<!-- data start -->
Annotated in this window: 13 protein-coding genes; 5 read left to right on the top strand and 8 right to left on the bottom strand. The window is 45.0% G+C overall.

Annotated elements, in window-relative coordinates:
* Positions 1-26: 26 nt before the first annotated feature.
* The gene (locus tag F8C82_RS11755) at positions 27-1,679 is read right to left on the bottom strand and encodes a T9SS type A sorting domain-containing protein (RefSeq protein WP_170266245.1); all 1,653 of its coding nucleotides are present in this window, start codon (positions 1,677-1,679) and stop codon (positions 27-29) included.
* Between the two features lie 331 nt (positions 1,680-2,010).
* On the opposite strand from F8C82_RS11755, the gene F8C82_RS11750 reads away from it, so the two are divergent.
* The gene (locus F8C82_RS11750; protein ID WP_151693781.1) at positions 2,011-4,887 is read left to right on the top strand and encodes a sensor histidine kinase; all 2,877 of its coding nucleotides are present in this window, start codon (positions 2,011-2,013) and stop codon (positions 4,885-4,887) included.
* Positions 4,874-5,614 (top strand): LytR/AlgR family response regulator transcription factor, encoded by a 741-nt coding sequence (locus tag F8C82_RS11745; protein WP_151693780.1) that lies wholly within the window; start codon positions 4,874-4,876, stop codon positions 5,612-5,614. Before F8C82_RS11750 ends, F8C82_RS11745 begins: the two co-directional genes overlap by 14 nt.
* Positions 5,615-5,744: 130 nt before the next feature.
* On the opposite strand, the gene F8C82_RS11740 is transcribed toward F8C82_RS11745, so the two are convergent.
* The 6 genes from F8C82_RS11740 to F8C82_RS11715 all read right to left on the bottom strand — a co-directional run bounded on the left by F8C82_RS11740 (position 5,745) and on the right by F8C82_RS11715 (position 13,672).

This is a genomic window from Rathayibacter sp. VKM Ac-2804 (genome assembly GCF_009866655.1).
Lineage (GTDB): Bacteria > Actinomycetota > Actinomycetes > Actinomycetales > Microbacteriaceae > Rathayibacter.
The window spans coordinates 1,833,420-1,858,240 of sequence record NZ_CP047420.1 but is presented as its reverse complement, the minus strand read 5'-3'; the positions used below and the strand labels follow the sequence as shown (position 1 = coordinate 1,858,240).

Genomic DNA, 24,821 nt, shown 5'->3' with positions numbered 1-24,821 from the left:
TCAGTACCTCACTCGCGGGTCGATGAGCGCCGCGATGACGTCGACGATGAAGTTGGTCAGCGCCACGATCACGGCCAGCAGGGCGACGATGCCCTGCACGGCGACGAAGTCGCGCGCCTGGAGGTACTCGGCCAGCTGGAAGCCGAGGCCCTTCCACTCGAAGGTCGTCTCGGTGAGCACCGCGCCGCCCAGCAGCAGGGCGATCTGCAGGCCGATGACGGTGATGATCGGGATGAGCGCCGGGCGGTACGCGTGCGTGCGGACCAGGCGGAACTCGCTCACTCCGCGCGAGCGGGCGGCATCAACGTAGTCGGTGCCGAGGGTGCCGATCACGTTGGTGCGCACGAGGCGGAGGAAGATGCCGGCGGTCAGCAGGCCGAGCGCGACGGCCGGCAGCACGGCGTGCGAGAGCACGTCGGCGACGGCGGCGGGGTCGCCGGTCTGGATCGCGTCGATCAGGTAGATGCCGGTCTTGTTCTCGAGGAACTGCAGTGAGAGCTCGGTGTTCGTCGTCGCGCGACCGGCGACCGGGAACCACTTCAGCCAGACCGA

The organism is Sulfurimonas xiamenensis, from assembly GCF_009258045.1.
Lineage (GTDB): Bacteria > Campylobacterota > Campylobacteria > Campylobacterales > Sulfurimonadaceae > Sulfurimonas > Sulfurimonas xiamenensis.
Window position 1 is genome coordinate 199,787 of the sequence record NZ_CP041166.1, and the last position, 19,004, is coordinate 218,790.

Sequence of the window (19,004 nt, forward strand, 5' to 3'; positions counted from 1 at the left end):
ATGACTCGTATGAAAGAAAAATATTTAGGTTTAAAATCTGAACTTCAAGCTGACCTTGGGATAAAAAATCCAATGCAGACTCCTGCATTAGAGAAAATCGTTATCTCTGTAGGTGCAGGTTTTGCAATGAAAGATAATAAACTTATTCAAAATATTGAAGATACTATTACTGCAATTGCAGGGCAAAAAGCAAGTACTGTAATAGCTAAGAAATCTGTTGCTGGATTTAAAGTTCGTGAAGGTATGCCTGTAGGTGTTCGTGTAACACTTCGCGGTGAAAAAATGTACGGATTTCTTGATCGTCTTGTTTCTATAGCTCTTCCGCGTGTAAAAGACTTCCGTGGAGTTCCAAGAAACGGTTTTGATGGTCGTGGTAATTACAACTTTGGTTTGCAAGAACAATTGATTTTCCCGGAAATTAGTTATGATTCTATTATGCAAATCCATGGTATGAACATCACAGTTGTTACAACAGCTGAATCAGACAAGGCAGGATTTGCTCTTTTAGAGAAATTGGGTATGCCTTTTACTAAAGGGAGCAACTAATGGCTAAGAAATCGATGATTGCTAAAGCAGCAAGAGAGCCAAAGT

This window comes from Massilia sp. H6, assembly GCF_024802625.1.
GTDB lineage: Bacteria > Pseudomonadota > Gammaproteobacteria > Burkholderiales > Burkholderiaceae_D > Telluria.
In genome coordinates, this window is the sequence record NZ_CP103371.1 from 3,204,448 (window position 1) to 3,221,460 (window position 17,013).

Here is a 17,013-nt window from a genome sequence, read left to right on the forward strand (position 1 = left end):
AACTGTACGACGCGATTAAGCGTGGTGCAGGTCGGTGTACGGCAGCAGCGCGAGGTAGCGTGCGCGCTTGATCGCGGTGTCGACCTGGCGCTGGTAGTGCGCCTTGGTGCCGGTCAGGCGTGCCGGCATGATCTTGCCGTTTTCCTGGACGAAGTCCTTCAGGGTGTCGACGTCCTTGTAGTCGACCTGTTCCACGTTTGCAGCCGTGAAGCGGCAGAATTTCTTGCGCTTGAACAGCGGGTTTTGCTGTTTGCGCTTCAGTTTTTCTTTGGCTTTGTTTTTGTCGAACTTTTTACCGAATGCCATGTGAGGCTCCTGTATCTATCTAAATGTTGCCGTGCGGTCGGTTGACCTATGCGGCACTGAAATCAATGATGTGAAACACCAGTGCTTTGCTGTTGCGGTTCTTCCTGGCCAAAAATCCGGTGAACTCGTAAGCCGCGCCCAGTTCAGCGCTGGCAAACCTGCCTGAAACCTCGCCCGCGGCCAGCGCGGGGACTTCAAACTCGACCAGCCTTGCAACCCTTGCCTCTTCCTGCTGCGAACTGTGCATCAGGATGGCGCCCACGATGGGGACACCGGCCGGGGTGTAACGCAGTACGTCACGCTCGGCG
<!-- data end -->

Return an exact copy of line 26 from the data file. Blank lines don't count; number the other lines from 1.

AACTGTACGACGCGATTAAGCGTGGTGCAGGTCGGTGTACGGCAGCAGCGCGAGGTAGCGTGCGCGCTTGATCGCGGTGTCGACCTGGCGCTGGTAGTGCGCCTTGGTGCCGGTCAGGCGTGCCGGCATGATCTTGCCGTTTTCCTGGACGAAGTCCTTCAGGGTGTCGACGTCCTTGTAGTCGACCTGTTCCACGTTTGCAGCCGTGAAGCGGCAGAATTTCTTGCGCTTGAACAGCGGGTTTTGCTGTTTGCGCTTCAGTTTTTCTTTGGCTTTGTTTTTGTCGAACTTTTTACCGAATGCCATGTGAGGCTCCTGTATCTATCTAAATGTTGCCGTGCGGTCGGTTGACCTATGCGGCACTGAAATCAATGATGTGAAACACCAGTGCTTTGCTGTTGCGGTTCTTCCTGGCCAAAAATCCGGTGAACTCGTAAGCCGCGCCCAGTTCAGCGCTGGCAAACCTGCCTGAAACCTCGCCCGCGGCCAGCGCGGGGACTTCAAACTCGACCAGCCTTGCAACCCTTGCCTCTTCCTGCTGCGAACTGTGCATCAGGATGGCGCCCACGATGGGGACACCGGCCGGGGTGTAACGCAGTACGTCACGCTCGGCG